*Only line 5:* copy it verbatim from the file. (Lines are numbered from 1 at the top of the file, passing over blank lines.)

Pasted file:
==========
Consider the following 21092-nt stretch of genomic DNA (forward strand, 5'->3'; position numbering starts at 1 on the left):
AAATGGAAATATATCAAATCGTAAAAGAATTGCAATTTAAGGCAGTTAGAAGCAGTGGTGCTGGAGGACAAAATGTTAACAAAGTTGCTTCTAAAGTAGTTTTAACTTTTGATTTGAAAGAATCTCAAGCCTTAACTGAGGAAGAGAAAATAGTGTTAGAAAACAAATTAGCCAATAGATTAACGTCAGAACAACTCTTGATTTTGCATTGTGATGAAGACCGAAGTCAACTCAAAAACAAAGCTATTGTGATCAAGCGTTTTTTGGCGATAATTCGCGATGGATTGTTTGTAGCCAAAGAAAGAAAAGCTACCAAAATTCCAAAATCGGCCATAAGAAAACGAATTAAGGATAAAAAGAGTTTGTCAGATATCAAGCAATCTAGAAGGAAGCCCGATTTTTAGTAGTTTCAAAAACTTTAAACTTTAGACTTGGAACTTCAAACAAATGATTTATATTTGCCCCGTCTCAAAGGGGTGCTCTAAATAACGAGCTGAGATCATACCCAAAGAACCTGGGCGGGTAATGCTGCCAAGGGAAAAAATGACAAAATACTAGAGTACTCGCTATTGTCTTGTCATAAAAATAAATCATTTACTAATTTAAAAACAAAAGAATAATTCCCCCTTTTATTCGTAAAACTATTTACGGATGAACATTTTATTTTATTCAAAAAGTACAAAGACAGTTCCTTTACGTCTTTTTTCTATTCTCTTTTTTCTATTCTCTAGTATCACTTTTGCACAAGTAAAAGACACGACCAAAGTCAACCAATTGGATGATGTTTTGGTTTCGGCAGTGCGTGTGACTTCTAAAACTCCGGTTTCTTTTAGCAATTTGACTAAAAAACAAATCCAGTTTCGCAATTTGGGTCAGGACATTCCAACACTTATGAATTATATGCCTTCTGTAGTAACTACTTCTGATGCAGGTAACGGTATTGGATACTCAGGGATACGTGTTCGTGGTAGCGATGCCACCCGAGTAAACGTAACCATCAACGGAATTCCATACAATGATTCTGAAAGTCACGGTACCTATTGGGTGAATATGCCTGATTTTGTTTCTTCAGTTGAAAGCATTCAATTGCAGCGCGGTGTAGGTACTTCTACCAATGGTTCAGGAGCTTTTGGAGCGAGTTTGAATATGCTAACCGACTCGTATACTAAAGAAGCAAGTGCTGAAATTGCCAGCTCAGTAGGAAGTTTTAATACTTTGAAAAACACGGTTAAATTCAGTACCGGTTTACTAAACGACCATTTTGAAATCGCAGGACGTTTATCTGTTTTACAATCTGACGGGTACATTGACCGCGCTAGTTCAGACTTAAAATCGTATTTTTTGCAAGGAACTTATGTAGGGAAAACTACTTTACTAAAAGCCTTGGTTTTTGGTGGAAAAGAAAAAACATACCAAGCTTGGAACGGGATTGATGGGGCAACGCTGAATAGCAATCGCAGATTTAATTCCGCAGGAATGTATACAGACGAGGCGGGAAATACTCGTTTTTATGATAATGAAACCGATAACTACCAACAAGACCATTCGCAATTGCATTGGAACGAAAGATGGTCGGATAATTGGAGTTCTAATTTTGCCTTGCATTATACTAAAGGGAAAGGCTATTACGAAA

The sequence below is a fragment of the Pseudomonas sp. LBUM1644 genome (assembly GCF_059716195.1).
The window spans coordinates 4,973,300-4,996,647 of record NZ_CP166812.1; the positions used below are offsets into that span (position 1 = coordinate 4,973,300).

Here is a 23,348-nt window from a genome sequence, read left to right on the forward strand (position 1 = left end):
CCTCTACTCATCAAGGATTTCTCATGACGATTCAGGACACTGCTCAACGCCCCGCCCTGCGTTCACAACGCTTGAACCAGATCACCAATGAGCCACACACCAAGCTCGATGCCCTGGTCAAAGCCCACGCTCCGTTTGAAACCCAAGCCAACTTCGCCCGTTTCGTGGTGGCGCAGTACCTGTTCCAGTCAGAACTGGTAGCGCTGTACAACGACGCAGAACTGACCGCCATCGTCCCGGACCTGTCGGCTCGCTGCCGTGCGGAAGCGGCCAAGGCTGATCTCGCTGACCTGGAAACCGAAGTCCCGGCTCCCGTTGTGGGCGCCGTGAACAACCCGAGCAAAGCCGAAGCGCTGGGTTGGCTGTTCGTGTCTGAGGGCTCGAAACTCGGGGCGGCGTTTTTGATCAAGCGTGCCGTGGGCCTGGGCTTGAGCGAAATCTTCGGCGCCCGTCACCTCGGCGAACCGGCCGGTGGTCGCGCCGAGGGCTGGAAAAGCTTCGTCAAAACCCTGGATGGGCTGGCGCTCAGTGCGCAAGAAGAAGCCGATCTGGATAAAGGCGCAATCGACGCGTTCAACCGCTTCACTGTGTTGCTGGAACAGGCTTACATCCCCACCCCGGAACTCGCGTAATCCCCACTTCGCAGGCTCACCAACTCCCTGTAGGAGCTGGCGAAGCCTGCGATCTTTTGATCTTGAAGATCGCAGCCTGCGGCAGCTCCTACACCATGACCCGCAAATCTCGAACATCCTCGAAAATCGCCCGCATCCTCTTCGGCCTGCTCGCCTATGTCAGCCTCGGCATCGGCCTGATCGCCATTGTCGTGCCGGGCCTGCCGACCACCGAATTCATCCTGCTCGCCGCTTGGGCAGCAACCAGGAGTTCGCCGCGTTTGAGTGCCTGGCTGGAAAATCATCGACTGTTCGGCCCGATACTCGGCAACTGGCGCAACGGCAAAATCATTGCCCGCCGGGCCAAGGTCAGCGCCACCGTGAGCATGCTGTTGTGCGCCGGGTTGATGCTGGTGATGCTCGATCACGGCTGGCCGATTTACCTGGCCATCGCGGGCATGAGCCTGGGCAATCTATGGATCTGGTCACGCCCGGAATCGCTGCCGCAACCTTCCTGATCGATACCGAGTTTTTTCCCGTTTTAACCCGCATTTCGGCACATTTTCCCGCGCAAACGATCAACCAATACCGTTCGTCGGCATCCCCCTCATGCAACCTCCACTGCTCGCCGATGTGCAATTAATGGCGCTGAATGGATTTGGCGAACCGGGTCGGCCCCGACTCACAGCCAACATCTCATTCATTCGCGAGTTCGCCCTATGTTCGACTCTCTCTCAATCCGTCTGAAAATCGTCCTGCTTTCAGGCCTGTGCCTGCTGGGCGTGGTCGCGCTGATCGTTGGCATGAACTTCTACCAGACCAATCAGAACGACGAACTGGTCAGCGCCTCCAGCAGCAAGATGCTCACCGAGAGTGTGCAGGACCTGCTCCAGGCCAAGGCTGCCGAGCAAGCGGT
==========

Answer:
Here is a 23,348-nt window from a genome sequence, read left to right on the forward strand (position 1 = left end):